FTC to companies making questionable diabetes claims: Cease and desist now

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According to the CDC, more than 34 million Americans have diabetes. To put a human face on that public health statistic, 1 in 10 people at your company, friends in your neighborhood, and members of your extended family struggle with a disease that could threaten their lives. The uninsured, those with high-deductible health plans, and lower-income consumers face another challenge that makes managing diabetes even more difficult: the high cost of insulin. The prohibitive price has caused many patients to ration their insulin or forgo it altogether, often with catastrophic health consequences.

Sadly, these high prices are driving many to turn to questionable products that imply without solid science that users can reduce their dependence on insulin. Claims like that are a powerful draw to anyone struggling to cover the cost of their prescriptions, but they put people with diabetes at risk for physical or financial injury. That’s why the FTC and the FDA have joined forces to call out 10 companies for selling purported diabetes treatments that don’t appear to have scientific support, including 7 companies that posted these claims on social media.

The FTC Cease and Desist Demands and FDA Warning Letters cite a broad range of claims for various concoctions of herbs and plants advertised online and through social media – and sometimes pitched in English and Spanish. For example, companies have claimed that their particular product “works great to lower high blood sugar,” “help[s] balance blood sugar levels for people with diabetes,” and “help[s] maintain healthy A1c blood sugar levels in diabetics and prediabetics.” Another product geared to people who “need to decrease [their] body’s need for insulin” described itself as “a clinically-effective formula containing powerful ingredients designed to improve insulin sensitivity and enhance blood glucose (sugar) control.”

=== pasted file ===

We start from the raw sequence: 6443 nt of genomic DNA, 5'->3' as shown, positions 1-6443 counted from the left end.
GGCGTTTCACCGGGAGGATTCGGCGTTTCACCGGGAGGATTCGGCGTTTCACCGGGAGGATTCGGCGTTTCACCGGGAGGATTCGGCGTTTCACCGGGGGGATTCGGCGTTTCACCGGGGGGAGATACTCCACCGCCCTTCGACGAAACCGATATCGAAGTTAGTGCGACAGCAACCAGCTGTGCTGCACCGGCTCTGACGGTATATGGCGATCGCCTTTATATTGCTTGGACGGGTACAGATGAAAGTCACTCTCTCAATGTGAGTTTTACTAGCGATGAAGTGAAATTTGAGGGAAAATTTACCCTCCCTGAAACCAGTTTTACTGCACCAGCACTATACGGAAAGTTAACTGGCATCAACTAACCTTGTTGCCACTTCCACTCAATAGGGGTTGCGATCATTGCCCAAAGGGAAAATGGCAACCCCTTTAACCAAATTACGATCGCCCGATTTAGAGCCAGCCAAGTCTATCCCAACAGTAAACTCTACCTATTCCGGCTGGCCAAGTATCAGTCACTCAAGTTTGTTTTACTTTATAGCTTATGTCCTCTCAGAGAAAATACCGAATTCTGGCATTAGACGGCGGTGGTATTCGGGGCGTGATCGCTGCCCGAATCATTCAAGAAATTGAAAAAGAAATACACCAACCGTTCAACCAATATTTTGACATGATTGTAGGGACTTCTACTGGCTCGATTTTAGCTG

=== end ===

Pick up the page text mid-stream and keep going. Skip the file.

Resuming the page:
According to the FDA Warning Letters, the products are “new drugs” that can’t be sold without prior FDA approval. The recipients have 15 days to tell the FDA what steps they’ve taken to address any violations. “Failure to adequately address these matters may result in legal action including, without limitation, seizure and injunction.”

The FTC Cease and Desist Demands state unequivocally that the companies “must cease and desist from making any claim that a product and prevent, treat, or cure diabetes without competent and reliable scientific evidence consisting of well-controlled human clinical studies substantiating that the claims are true.” Furthermore, “Violations of the FTC Act may result in legal action seeking a Federal District Court injunction or Administrative Cease and Desist Order” and marketers who make deceptive claims about the treatment, cure, or prevention of a disease may face hefty civil penalties under the Commission’s Penalty Offense Authority, 15 U.S.C. Section 45(m)(1)(B). The FTC also has given the companies 15 days to report back with the specific actions they’ve taken to address those concerns.

That’s the message for the companies who received the letters. What’s the message for others making similar claims on websites and social media platforms? Stop it now. Don’t put consumers at physical and financial risk by diverting them from proven remedies to products unsupported by sound science.
 

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